•  1776
    Applied Ontology: An Introduction (edited book)
    ontos. 2008.
    Ontology is the philosophical discipline which aims to understand how things in the world are divided into categories and how these categories are related together. This is exactly what information scientists aim for in creating structured, automated representations, called 'ontologies,' for managing information in fields such as science, government, industry, and healthcare. Currently, these systems are designed in a variety of different ways, so they cannot share data with one another. They ar…Read more
  •  518
    Personal narratives can let us in on aspects of reality which we have not experienced for ourselves, and are thus important sources for philosophical reflection. Yet a venerable tradition in mainstream philosophy has little room for arguments which rely on personal narrative, on the grounds that narratives are particular and testimonial, whereas philosophical arguments should be systematic and transparent. I argue that narrative arguments are an important form of philosophical argument. Their te…Read more
  •  318
    Resolving Religious Disagreements
    Faith and Philosophy 35 (1): 56-83. 2018.
    Resolving religious disagreements is difficult, for beliefs about religion tend to come with strong biases against other views and the people who hold them. Evidence can help, but there is no agreed-upon policy for weighting it, and moreover bias affects the content of our evidence itself. Another complicating factor is that some biases are reliable and others unreliable. What we need is an evidence-weighting policy geared toward negotiating the effects of bias. I consider three evidence-weighti…Read more
  •  312
    Does Epistemic Humility Threaten Religious Beliefs?
    Journal of Psychology and Theology 46 (4). 2018.
    In a fallen world fraught with evidence against religious beliefs, it is tempting to think that, on the assumption that those beliefs are true, the best way to protect them is to hold them dogmatically. Dogmatic belief, which is highly confident and resistant to counterevidence, may fail to exhibit epistemic virtues such as humility and may instead manifest epistemic vices such as arrogance or servility, but if this is the price of secure belief in religious truths, so be it. I argue, however, t…Read more
  •  307
    Introduction: what is ontology for
    In Munn Katherine & Smith Barry (eds.), Applied Ontology: An Introduction, Walter De Gruyter. pp. 7-19. 2008.
  •  255
    The Epistemic Benefits of Religious Disagreement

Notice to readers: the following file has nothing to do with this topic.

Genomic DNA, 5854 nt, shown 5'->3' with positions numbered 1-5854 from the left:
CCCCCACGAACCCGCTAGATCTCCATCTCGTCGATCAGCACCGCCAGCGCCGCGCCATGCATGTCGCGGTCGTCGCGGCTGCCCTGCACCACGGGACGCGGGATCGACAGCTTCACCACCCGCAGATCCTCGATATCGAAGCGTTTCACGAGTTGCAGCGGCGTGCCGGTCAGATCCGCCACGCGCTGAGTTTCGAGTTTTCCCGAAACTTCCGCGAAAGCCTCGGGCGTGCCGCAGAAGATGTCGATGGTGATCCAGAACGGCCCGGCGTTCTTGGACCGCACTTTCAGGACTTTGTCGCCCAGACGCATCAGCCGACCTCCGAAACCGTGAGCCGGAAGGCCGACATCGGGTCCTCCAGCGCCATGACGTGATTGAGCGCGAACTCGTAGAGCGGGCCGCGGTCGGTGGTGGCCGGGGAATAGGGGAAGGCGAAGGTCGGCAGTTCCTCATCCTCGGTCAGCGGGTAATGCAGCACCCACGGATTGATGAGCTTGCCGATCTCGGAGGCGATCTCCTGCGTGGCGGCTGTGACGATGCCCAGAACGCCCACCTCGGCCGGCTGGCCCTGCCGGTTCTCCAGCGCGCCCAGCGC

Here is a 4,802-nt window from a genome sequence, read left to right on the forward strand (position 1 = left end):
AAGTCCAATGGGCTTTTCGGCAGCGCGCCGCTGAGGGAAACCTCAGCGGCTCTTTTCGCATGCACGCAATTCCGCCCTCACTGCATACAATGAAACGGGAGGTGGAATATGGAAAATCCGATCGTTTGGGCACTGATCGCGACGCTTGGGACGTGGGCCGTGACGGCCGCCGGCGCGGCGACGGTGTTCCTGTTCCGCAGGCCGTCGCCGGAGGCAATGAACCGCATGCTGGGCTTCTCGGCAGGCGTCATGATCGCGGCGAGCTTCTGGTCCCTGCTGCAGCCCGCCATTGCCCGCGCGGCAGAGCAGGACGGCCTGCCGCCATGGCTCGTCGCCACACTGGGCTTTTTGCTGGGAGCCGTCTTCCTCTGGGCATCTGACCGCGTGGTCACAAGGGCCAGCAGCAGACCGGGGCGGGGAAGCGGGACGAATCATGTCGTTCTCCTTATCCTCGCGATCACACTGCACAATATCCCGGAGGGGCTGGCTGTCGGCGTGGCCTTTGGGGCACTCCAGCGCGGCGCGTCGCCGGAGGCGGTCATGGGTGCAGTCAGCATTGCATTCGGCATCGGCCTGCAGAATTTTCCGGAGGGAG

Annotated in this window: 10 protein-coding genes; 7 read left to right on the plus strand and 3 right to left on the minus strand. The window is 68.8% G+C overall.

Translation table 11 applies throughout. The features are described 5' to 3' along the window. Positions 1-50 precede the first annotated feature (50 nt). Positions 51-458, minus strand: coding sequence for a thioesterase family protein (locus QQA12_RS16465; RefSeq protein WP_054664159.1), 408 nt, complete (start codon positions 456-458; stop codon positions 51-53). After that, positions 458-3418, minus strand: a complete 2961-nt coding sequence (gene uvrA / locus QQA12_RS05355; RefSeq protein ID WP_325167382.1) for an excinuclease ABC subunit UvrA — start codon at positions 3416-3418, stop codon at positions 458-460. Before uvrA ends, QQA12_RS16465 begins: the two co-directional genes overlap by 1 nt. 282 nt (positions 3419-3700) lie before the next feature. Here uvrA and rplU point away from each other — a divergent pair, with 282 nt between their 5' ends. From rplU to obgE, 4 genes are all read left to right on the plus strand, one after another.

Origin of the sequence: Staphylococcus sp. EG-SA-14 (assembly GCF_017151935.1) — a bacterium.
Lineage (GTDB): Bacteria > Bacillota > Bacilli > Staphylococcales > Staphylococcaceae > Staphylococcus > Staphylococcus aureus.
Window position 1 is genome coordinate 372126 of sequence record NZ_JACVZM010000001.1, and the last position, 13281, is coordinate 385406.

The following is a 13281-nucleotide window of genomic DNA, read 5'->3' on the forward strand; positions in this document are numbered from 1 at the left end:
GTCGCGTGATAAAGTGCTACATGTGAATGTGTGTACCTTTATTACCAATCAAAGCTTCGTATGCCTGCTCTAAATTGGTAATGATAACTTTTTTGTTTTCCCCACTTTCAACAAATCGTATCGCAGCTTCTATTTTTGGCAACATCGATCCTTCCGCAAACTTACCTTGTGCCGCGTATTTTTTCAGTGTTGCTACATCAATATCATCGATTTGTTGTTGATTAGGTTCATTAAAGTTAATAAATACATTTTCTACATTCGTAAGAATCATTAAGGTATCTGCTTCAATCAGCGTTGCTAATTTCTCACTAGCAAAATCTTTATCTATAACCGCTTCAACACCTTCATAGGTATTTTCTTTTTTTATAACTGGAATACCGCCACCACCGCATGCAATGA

Religious Studies. forthcoming.
    Scientific researchers welcome disagreement as a way of furthering epistemic aims. Religious communities, by contrast, tend to regard it as a potential threat to their beliefs. But I argue that religious disagreement can help achieve religious epistemic aims. I do not argue this by comparing science and religion, however. For scientific hypotheses are ideally held with a scholarly neutrality, and my aim is to persuade those who are committed to religious beliefs that religious disagreement can b…Read more
  •  167
    Bodily Systems and the Modular Structure of the Human Body
    with Barry Smith and Igor Papakin
    Artificial Intelligence in Medicine (Lecture Notes on Artificial Intelligence 2780) 9 86-90. 2003.
    Medical science conceives the human body as a system comprised of many subsystems at a variety of levels. At the highest level are bodily systems proper, such as the endocrine system, which are central to our understanding of human anatomy, and play a key role in diagnosis and in dynamic modeling as well as in medical pedagogy and computer visualization. But there is no explicit definition of what a bodily system is; such informality is acceptable in documentation created for human beings, but f…Read more
  •  163
    Where there is trust, there is also vulnerability, and vulnerability can be exploited. Epistemic trust is no exception. This chapter maps the phenomenon of the exploitation of epistemic trust. I start with a discussion of how trust in general can be exploited; a key observation is that trust incurs vulnerabilities not just for the party doing the trusting, but also for the trustee (after all, trust can be burdensome), so either party can exploit the other. I apply these considerations to epistem…Read more
  •  161
    Religious Evidentialism
    European Journal for Philosophy of Religion 5 (2): 63--86. 2013.
    Should religious believers proportion their religious beliefs to their evidence? They should: Religious faith is better, ceteris paribus, when the beliefs accompanying it are evidence-proportioned. I offer two philosophical arguments and a biblical argument. The philosophical arguments conclude that love and trust, two attitudes belonging to faith, are better, ceteris paribus, when accompanied by evidence-proportioned belief, and that so too is the faith in question. The biblical argument conclu…Read more
  •  129
    Quality Control for Terms and Definitions in Ontologies and Taxonomies
    with Jacob Köhler, Alexander Rüegg, Andre Skusa, and Barry Smith
    BMC Bioinformatics 7 (212): 1-12. 2006.
    Background: Ontologies and taxonomies are among the most important computational resources for molecular biology and bioinformatics. A series of recent papers has shown that the Gene Ontology (GO), the most prominent taxonomic resource in these fields, is marked by flaws of certain characteristic types, which flow from a failure to address basic ontological principles. As yet, no methods have been proposed which would allow ontology curators to pinpoint flawed terms or definitions in ontologies …Read more
  •  118
    Evidence-Seeking as an Expression of Faith
    American Catholic Philosophical Quarterly 92 (3): 409-428. 2018.
    Faith is often regarded as having a fraught relationship with evidence. Lara Buchak even argues that it entails foregoing evidence, at least when this evidence would influence your decision to act on the proposition in which you have faith. I present a counterexample inspired by the book of Job, in which seeking evidence for the sake of deciding whether to worship God is not only compatible with faith, but is in fact an expression of great faith. One might still think that foregoing evidence may…Read more
  •  101